Resources Articles Next Step: Build Relationships, Work Toward Goals and Keep An Open Mind

Next Step: Build Relationships, Work Toward Goals and Keep An Open Mind

New York Law Journal Magazine
Volume 7, Number 4
September 2008

I am a fourth year corporate associate in a top Wall Street firm. I enjoy my practice and my firm but am concerned about the future. First, although I get great evaluations and have been told that I'm "partner material," our practice group is so top heavy I'm not sure that anything I do will be enough for me to make partner here. Also, my wife and I hope to start a family and I'm wondering if partnership at this firm is compatible with family life.

Maybe I should be looking for an inhouse position? I don't want to be one of the unhappy lawyers I'm always reading about. What should I do now in order to be a happy one in the future?

First of all, kudos to you for being proactive about your career. Your clarity about your values and the fact that you are enjoying your work are great places from which to start your planning. However, I'd caution you about being too specific about your goals.

As social psychologist Dan Gilbert illustrates in his wonderful book, "Stumbling on Happiness" (Alfred A. Knopf, 2006), we humans are terrible at forecasting what will make us happy in the future. You may think that becoming a parent will bring you joy while being promoted to partner at your firm will make you miserable, but odds are you'd be initially elated by both and would return to your typical level of happiness not long afterward. Human beings are remarkably adaptive. 

Also, as I'm sure you've already observed, a lot can change in a law firm. Who knows how many of the current partners will still be at your firm by the time it's your turn to be considered?

Your best bet may be to pursue a strategy that positions you for both options you're considering and also gives you the opportunity to get more experiential knowledge of the alternatives so you'll have a better idea of what you enjoy when decision time approaches.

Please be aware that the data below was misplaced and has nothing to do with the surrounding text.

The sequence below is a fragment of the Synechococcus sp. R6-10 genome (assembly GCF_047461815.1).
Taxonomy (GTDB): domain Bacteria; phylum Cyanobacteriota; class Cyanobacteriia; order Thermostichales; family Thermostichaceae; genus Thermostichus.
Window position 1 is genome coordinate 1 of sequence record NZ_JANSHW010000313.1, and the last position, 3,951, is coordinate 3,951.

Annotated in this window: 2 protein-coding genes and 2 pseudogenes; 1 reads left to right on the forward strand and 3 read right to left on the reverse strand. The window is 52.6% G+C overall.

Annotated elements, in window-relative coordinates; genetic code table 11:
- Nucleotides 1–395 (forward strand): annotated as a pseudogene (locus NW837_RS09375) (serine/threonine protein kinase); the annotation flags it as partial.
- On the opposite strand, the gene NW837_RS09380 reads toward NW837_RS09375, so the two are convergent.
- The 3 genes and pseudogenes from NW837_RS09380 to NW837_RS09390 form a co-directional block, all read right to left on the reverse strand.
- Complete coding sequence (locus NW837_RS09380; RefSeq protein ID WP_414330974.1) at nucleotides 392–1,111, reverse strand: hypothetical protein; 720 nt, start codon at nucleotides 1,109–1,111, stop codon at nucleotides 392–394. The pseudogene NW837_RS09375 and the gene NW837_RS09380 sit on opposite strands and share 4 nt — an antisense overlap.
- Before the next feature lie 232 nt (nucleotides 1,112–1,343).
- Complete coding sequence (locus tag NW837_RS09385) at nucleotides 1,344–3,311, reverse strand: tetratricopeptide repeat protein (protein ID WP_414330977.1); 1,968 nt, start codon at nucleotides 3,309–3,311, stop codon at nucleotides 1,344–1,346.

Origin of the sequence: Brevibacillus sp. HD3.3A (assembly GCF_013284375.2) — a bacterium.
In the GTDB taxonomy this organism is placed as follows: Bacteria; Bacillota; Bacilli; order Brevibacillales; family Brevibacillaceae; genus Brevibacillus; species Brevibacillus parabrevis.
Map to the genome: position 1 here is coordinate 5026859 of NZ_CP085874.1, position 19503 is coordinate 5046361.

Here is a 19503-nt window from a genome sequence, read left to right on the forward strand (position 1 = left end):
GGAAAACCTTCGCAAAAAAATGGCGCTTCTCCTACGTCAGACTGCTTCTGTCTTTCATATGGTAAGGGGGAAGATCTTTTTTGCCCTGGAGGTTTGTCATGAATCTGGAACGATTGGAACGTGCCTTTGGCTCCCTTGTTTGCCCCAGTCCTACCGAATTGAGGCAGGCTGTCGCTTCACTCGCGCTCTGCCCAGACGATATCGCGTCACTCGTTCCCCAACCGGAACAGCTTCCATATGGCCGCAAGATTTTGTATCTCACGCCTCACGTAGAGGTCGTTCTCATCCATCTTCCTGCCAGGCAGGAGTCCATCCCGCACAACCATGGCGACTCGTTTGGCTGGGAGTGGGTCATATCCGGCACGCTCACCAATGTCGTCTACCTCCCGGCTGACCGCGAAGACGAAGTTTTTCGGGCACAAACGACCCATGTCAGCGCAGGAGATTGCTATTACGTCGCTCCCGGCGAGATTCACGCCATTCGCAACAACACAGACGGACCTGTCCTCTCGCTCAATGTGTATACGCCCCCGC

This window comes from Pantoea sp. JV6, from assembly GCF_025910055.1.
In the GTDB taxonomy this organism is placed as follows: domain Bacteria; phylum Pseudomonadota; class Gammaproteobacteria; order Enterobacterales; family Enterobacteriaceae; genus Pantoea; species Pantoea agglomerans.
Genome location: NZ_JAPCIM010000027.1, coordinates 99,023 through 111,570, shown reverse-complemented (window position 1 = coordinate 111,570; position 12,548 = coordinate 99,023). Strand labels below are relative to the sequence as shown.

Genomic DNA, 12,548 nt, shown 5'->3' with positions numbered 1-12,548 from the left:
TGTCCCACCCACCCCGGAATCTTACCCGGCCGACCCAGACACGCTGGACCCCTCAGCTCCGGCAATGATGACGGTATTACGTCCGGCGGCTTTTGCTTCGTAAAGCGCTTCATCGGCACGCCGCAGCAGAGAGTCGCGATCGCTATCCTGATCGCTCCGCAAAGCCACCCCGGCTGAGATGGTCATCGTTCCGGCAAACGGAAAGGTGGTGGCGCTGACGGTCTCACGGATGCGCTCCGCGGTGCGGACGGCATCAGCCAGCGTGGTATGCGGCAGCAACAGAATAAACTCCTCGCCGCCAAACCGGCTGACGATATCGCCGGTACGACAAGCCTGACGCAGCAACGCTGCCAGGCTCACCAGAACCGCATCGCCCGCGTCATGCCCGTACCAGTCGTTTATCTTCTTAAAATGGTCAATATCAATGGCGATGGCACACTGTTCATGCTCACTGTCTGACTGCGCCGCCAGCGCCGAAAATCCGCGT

In order to qualify for partnership at your firm I'm sure you'll need a hefty book of business. Why not begin working on that now? Invest in relationship building with in-house attorneys at your level and you will be constructing a foundation for bringing in business in the future.

The in-house lawyers you meet today are the potential GCs of the future. Becoming their trusted advisor over the next few years will position you to become their outside counsel of choice when they're in decision-making positions. Also, by getting to know these attorneys you'll learn about their own work/life experience. Listening to and observing them will enable you to get a sense of what it's like to work in a corporation for a single client. As these colleagues begin their own families, you'll see whether they have more time for family life than the partners in your firm.

This kind of network development will also position you to move in-house if either you or your firm decides that partnership is not in your cards. One of your clients is likely to be delighted to bring an excellent outside counsel in house, while your firm will view this move as a great opportunity to expand its business relationship with the client.

Finally, in terms of ensuring your future happiness, the nearest to a guarantee that we know of is to have close connections to people. So often, attorneys sacrifice these relationships in order to achieve what they think will make them happy but won't: money and status. Continue to develop your network of relationships and spend time with family and friends and you're likely to be happy whatever professional route you choose.

I am a partner in the commercial litigation group of a good firm. After 15 years of practice I've accomplished every professional achievement I'd set for myself and now seem to have run out of goals.